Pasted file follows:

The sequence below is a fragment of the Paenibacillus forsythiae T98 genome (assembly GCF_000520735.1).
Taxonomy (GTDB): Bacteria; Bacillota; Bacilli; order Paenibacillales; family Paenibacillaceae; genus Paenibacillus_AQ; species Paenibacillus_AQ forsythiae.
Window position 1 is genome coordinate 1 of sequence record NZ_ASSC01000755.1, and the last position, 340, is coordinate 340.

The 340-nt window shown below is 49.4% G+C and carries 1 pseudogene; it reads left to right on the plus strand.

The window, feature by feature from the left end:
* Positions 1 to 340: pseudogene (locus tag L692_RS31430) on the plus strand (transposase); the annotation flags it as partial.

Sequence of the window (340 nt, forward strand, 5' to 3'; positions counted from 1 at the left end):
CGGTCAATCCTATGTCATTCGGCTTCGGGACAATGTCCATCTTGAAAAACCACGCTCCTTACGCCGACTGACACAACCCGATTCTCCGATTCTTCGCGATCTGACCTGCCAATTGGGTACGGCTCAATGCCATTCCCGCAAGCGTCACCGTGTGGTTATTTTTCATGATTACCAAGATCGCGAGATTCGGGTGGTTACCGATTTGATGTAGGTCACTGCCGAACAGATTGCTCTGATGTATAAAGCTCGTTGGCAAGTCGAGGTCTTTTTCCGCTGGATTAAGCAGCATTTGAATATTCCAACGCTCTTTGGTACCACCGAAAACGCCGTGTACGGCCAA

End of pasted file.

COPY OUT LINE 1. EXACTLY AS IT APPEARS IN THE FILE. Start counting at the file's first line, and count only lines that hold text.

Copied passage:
The sequence below is a fragment of the Paenibacillus forsythiae T98 genome (assembly GCF_000520735.1).